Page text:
Lauren Berlant

Lauren Berlant discusses “reading with” and her recent work

Left: Cover of Lauren Berlant and Lee Edelman’s Sex, or The Unbearable (2013). Right: View of William Pope.L’s Forlesen, 2013.

Duke University Press recently published Sex, or The Unbearable, a long-form critical dialogue between theorists Lauren Berlant and Lee Edelman. Through a series of close readings addressing the work of Larry Johnson, Miranda July, Eve Kosofsky Sedgwick, and the short story “Break It Down” by Lydia Davis, the book examines the often unbearable pressures and cleavages sex can produce—for good and for ill. Berlant and Edelman variously mitigate and amplify the theoretical, structural, and vernacular ambivalencies of intimacy, collaboration, and collective life. Berlant states in the book’s coda: “I do not read things: I read with things.” Indeed, she is known for producing readings with texts, objects, and events that are as incisively surprising as they are politically alive. Berlant here considers what “reading with” would look like if theorized as a methodology.

PERHAPS I SHOULD BEGIN BY SAYING THAT MY THOUGHT IS ELLIPTICAL; that is to say, it both tracks concepts and allows for unfinishedness, inducing itself to become misshapen in the hope that by the time you return to the point of departure, so many things will have come into contact that the contours of the concept and the forms associated with its movement will have changed. How can our encounter with something become a scene of unlearning and engendering from within the very intensity of that encounter?

If I were to theorize “reading with” as a method, I might begin with something about which I’ve recently written, William Pope.L’s Forlesen, an installation that was on view last year at the Renaissance Society.¹ The title sounds a lot like the German word vorlesen, which means “to read out.” In that piece of writing, I describe ekphrastically the process of learning to read with Pope.L’s work. When I walked into Forlesen, the first thing I saw was a peeling wall, and then I looked around and I realized: It’s a cock and it’s an architecture at the same time. I understood that the cock was providing the infrastructure for my encounter. Covered in a dark ketchup, the walls were racialized and also about surfacing. The architecture was undoing itself, drying out. The room was scattered with glasses of water, too, so the work is also about evaporation, the hunger of the world for your juices, for what animates you and the earth, holding it all together. Liquid is liveness, but it’s a medium for loss, too. At the same time, we are drying out together, though not identically. What’s the force of the overpresence of the cock?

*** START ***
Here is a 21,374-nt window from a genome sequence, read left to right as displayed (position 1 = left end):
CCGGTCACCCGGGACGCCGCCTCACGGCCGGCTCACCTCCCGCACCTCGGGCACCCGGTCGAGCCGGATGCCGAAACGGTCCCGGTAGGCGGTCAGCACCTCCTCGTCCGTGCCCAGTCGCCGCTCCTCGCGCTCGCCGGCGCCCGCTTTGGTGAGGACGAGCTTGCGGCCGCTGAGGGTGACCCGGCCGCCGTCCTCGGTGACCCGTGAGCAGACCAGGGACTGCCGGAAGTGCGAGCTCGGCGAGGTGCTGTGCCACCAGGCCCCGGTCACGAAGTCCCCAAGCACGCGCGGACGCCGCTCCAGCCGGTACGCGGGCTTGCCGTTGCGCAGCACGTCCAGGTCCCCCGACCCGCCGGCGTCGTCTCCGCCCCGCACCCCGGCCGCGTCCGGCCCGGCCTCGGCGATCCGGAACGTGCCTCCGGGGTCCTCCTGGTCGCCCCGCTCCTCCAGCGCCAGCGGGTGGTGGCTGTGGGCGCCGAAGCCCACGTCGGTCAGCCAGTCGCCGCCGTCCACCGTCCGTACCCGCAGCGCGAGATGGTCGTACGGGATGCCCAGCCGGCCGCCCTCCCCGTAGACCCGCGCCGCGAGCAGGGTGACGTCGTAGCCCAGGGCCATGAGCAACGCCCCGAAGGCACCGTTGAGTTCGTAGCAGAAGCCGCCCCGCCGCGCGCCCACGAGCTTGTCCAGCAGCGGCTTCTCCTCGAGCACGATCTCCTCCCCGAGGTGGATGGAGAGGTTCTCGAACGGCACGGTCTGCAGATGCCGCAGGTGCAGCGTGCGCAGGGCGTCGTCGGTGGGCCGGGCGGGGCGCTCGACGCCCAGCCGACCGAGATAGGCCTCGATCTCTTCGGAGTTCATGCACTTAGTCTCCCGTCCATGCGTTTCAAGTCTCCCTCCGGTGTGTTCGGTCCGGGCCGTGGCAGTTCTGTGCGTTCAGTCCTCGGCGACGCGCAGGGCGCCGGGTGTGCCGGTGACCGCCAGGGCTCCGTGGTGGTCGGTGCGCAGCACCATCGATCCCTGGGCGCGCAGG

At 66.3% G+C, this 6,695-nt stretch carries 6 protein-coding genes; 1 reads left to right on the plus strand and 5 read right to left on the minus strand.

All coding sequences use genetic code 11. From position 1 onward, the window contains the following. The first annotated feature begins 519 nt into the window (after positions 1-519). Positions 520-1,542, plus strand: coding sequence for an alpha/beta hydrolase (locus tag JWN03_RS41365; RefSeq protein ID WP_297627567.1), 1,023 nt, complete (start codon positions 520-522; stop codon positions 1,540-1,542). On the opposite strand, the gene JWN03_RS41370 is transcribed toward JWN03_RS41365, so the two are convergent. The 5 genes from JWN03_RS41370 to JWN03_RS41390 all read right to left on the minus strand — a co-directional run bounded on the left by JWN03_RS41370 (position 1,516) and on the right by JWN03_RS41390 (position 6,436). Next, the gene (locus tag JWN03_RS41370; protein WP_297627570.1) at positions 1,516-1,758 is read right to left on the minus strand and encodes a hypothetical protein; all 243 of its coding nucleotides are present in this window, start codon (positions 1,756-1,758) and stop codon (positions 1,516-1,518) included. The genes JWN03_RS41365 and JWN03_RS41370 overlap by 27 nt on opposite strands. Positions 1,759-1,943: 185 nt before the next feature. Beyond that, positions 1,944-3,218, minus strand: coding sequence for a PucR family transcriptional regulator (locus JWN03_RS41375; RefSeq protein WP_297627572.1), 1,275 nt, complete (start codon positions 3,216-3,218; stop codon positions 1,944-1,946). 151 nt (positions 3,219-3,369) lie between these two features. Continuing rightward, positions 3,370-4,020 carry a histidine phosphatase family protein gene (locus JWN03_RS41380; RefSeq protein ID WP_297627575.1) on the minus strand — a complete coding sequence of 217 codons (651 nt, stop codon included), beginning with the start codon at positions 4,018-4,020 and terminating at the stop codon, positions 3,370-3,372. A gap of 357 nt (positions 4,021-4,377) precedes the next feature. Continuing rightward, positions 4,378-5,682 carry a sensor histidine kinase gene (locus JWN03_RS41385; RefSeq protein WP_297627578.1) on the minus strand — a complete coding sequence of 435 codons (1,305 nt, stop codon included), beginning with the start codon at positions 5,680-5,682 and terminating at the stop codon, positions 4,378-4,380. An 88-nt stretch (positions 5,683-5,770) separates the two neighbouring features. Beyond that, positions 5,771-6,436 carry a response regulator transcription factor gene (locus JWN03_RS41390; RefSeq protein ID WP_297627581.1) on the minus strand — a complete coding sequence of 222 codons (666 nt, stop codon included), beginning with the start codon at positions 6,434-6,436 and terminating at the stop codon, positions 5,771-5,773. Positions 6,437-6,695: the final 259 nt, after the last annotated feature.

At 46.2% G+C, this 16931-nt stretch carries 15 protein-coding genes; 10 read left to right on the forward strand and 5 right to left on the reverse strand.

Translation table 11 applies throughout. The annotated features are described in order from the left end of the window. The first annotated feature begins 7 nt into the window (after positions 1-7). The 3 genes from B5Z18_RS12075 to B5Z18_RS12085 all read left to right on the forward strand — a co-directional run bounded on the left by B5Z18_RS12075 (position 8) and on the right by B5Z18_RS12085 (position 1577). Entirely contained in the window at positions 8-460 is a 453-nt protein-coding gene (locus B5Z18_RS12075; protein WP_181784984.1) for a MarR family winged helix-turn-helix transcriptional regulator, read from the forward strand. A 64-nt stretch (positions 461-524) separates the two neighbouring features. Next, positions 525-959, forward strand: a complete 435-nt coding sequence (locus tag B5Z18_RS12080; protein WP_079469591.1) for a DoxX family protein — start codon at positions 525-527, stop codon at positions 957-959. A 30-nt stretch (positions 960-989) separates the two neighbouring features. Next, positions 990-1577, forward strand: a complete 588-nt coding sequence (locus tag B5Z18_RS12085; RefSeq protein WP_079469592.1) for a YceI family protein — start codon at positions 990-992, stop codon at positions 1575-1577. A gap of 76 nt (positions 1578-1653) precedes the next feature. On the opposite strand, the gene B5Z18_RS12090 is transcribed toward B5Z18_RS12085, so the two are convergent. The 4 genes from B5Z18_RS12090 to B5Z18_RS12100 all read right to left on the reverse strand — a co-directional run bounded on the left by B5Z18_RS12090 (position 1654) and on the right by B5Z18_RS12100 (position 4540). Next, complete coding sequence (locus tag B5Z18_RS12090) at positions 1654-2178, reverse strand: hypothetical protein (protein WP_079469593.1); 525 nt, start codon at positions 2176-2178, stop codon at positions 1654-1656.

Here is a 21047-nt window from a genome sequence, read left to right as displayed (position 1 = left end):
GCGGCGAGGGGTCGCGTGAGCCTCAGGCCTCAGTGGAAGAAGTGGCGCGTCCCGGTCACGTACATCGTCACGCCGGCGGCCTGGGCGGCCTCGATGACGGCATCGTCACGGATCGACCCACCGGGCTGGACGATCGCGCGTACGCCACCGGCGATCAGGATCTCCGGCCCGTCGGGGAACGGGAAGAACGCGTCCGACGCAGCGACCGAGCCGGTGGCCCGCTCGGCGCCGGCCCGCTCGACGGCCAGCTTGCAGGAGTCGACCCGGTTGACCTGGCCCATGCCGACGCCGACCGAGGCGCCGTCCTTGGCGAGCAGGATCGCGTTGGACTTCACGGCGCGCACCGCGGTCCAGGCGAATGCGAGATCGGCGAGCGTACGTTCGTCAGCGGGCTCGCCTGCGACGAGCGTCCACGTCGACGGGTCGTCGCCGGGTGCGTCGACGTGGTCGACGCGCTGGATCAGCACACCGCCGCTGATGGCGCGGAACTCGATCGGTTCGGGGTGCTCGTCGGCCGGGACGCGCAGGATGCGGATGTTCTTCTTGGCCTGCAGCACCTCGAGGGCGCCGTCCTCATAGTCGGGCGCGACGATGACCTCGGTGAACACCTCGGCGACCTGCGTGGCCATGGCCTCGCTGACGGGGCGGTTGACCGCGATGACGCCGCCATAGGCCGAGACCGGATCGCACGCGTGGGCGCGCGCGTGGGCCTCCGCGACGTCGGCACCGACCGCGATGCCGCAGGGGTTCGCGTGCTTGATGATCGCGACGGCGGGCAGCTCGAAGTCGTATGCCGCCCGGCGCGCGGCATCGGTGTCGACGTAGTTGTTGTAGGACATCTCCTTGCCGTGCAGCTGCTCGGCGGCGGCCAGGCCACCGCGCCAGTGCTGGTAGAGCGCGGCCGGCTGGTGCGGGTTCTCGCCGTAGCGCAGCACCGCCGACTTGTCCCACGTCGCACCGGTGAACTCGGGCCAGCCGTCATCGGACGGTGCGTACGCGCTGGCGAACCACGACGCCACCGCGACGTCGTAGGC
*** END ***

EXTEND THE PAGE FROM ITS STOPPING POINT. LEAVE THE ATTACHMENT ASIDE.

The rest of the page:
The first time I entered the room I felt a little defensive or grumpy, like, “Oh, I have to enter into this cock now and follow out its journey…” And then I thought, “Well, I am kind of defending myself from the encounter before I get in there.” Whenever I encounter my own resistance to learning the thing that I have gone out of my way to take in, I have to laugh and try again. I have to reboot the relation so that my encounter with it is not mainly a defense against it. Forlesen is a multiple complex architecture. On one side of the room is a sculpture of the bottom half of W. E. B. Du Bois—upside down, legs flailing in the air—and on the other side of the room is a picture of the artist’s son. We move through the cock from Du Bois to the son. Inside the cock there are literary and pornographic archives, and the room is saturated with the noise of a little girl’s speech about the artist and Martin Luther King mixed with droning sounds of sexual arousal sourced from the porn loops playing there. At some level, moving through all that felt like moving from the political to the private.

That immediate defensive response was less negative than exhausted. The wish, of course, is that reading with, like being with, is a natural process that unfolds. Over time, the bad defenses will peel away. Over time, you will lose your terrible attachments to likeness and alterity. Over time, the right things will end up on the floor while the rest is taken in. There is a reason we call that wish fantasy.

Oh yes, the ellipsis! I’ve been working on ellipses as infrastructures of relation. When I saw the black balloons in Forlesen, I had to laugh, because they appear as a kind of exploded ellipsis, and Ellipsis turned out to be their title. Pope.L was playing with the flesh’s thingly temporality. At the opening, all of the black balloons were inflated, and by the end the helium had gone out of them and they were all on the ground—shriveled, sexual, uncanny and more, but not identical. That’s part of the show’s orchestration of negativity too. The balloons look like afterthoughts, the way they are scattered, because they don’t take up the same kind of concentrated monumental space as the big wooden cock. And yet…

The thing about an ellipsis is that it has a set of contradictory meanings.

An ellipsis is a sentence that I don’t end because…I don’t know how to.

An ellipsis is a sentence I don’t end because…you know what I mean.

An ellipsis is a figure of return that isn’t symmetrical.

Ellipses might be a figure of loss or plenitude: Sometimes it is more efficient to go dot dot dot. Sometimes it’s also a way of signaling an elision. Sometimes the referent is beyond words.


1. The observations that follow derive from the essay that will be included in the volume Hinge, ed. William Pope.L and Karen Reimer (Chicago: The Renaissance Society and University of Chicago Press, 2014).